End-of-Life Planning for Young Adults

As the Professor of Health Law in the Department of Health Care Administration at Trinity University (San Antonio) for the past 19 years, I have always taught my graduate students about the legal issues involving end-of-life care.

Yet again this summer as I looked at my students’ earnest faces, I was reminded of the coma patients I cared for when I was their age and a neurosurgical nurse. My patients were mostly all in their 20s too.

It is commonly understood that it is important to put in place legal documents that will help if we can’t speak for ourselves about our own medical care, but we do this when we are in our third third of life.

Young adults need to be planning for the unimaginable as well.

I would like to speak directly to those of you who are young adults (or to them through their parents who are reading).

From my own experience, I know that deciding how to care for young people left in a suspended state is one of the most difficult times in health care, but more importantly, a cruel crisis for those patients’ families.

Please understand I am not suggesting that any document or preplanning will diminish the horror if your young life is destroyed by a serious head injury. What I am saying is you should be talking about this when you can. Should the unimaginable happen, at least we will know what you want us to do.

You might be thinking that your State law would help your family if they wanted to determine what to do about your medical care if you were incompetent, and that may be true. And you might be knowledgeable about processes that have been in place for decades that allow loved ones to make tough decisions about life supports under terrible conditions. That might be true too.

But wouldn’t it be better to know there was no question about how to proceed if you were ever in a situation where you could no longer choose for yourself? Wouldn’t you rather decide what you want so you do not put your loved ones in the position of having to speak (and possibly have to fight) for you?

Does a Living Will Mean I Want to Die?

An unfortunate misunderstanding about end-of-life planning is that most people think a “Living Will” is synonymous with the termination of life supports. Nothing could be further from the truth. The whole point of documenting your wishes is that it is your wishes, and it isn’t your choice if there is only one option.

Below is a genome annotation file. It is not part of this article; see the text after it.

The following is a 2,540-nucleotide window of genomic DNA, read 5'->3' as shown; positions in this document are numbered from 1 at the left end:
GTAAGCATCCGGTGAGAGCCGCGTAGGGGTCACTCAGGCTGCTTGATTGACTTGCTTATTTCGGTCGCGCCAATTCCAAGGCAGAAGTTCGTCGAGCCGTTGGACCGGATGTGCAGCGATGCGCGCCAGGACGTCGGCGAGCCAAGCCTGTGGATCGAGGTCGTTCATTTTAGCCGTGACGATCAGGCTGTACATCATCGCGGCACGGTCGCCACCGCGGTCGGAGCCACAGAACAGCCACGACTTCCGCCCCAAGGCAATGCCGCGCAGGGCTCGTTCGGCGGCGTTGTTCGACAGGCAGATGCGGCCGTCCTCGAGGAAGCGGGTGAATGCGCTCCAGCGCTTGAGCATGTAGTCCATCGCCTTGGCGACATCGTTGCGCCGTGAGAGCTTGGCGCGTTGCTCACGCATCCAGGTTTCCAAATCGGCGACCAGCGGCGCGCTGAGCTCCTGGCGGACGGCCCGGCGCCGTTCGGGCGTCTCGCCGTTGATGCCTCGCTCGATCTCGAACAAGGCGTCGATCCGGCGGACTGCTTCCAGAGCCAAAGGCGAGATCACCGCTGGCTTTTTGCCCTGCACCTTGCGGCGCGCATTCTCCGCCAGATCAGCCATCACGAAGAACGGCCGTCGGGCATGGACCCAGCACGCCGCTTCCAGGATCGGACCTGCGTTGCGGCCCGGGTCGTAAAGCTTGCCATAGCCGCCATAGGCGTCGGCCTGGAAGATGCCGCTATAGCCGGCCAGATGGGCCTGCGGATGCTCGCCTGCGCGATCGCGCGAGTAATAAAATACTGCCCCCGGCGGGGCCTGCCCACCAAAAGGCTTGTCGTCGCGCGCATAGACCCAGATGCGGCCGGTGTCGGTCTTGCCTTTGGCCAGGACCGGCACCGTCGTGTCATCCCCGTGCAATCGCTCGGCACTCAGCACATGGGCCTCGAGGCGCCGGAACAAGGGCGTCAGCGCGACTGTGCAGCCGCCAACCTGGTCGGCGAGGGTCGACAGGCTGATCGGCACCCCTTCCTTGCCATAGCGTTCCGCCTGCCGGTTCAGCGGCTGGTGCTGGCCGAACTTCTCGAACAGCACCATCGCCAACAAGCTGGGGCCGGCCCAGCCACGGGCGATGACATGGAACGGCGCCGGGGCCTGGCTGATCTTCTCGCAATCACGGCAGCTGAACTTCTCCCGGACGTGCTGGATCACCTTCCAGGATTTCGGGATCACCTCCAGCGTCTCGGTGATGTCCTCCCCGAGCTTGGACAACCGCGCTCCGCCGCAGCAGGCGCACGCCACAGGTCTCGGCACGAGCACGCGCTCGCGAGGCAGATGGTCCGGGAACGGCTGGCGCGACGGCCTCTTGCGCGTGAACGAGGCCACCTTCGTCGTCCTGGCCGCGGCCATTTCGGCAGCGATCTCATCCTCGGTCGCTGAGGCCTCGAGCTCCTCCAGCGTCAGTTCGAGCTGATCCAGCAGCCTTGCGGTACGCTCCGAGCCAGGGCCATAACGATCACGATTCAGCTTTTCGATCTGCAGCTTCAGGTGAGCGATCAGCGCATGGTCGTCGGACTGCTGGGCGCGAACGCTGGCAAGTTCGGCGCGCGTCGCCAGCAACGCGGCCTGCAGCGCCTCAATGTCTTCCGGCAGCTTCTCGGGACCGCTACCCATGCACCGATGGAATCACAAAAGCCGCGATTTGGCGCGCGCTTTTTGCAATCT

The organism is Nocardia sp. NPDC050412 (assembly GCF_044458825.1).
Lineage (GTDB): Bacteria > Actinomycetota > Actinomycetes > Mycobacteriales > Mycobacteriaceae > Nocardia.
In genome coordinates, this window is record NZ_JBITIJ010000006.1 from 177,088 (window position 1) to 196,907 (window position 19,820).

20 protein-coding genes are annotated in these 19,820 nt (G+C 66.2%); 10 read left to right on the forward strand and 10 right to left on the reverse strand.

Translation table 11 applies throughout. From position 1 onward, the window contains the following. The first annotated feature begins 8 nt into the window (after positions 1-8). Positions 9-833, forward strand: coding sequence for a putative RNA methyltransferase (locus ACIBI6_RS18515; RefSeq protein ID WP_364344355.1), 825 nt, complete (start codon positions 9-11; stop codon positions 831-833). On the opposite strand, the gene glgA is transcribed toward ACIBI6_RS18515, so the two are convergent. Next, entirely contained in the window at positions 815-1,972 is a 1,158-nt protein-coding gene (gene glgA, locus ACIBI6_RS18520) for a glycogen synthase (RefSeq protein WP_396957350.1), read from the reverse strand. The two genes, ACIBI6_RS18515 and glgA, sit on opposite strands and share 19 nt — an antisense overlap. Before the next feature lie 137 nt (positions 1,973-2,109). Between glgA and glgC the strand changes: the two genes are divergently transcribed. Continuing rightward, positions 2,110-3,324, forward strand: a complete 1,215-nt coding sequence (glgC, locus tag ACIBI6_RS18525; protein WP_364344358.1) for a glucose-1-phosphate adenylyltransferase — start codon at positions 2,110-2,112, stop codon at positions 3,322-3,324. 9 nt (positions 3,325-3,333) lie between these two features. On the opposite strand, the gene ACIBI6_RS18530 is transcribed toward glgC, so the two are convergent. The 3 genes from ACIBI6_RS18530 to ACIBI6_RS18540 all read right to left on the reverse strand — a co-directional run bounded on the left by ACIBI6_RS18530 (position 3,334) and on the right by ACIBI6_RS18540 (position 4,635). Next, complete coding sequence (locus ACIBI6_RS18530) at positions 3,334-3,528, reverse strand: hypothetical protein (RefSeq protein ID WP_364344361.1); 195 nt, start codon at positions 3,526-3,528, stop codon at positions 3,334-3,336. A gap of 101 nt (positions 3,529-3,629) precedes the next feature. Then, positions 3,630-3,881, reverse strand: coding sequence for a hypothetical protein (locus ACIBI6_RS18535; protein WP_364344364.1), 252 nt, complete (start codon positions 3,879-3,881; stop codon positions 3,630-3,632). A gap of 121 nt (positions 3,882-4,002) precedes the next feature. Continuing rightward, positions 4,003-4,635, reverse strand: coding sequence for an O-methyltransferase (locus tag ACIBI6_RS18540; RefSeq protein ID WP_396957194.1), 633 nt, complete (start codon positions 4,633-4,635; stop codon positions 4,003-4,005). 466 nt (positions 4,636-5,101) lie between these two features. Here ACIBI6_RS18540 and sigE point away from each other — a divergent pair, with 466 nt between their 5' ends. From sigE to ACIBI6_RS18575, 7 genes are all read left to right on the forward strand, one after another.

Do you want to be kept alive at all costs? Do you want a feeding tube if you need one, but not a respirator? Would you like to die at home? Do you want to be an organ donor? Most important of all, who do you want to be your legal representative who can speak for you if you can’t speak for yourself? These are the type of decisions you need to make for yourself while you are competent to do so.

What Do I Do Next?

DECIDING how you feel about your own future- if everything goes very badly- is the FIRST STEP of Advanced Care Planning.

The SECOND STEP is closely related, and that is to LEARN about your options. Fortunately, there are great resources available to you through the American Academy of Pediatrics, the Mayo Clinic, the American Bar Association, as well as your insurance company, state government and your place of worship. Speaking of which, many of you will want to talk to your pastor, priest, rabbi, imam or whoever is your spiritual leader.

Having made your decision, the THIRD STEP in this important process is to TALK to whoever will speak for you when you can’t (your loved ones and whoever you want to designate as your decision maker). Those you hold closest need to be included in this very private decision of yours.

NOW you need to talk to your doctor, or whoever your primary care provider is. If they don’t know what you want it does not make much sense- right? Advanced Life Planning should not be a secret!

And, as a final and FIFTH STEP, make sure you have everything PROPERLY DOCUMENTED to support your decision if that time ever comes.  There are some documents that require a lawyer, but at a young age, I would argue that a handwritten document expressing all of the above is a very good start. Fortunately, there are state specific suggestions for Living Wills freely available on the web- find out what your own state requires.

That is a quick review of an important subject, but it is good, and not of my creation. It is a summary of an excellent 1.5-minute video from Speak Up; other tools for advanced care planning can be found at their website.

Another excellent organization is “a community of mostly 20- and 30- somethings” that encourage their contemporaries to consider their own choices. Check them out at The Dinner Party.

But I Don’t Want To

Does this all sound like a lot of time and effort? Do you hate talking about death, dying, and terrible things that could happen?  Do you think this is much too serious a conversation to have at this point of time in your life?

I understand- but think about the alternative.

Regardless if you want every new technology or comfort care only- your only alternative is to speak for yourself proactively- before you reach that point. And that time is now.

Want to Know More?

The process I just outlined is the same for anyone of any age who wants to be proactive in planning their own end-of-life.

But there are some added wrinkles and benefits for the elderly or those of us who are approaching “elderly”. Remember the Death Panels and concerns about what the Affordable Care Act had in store for us? I will be getting back to that in my next Fontenotes!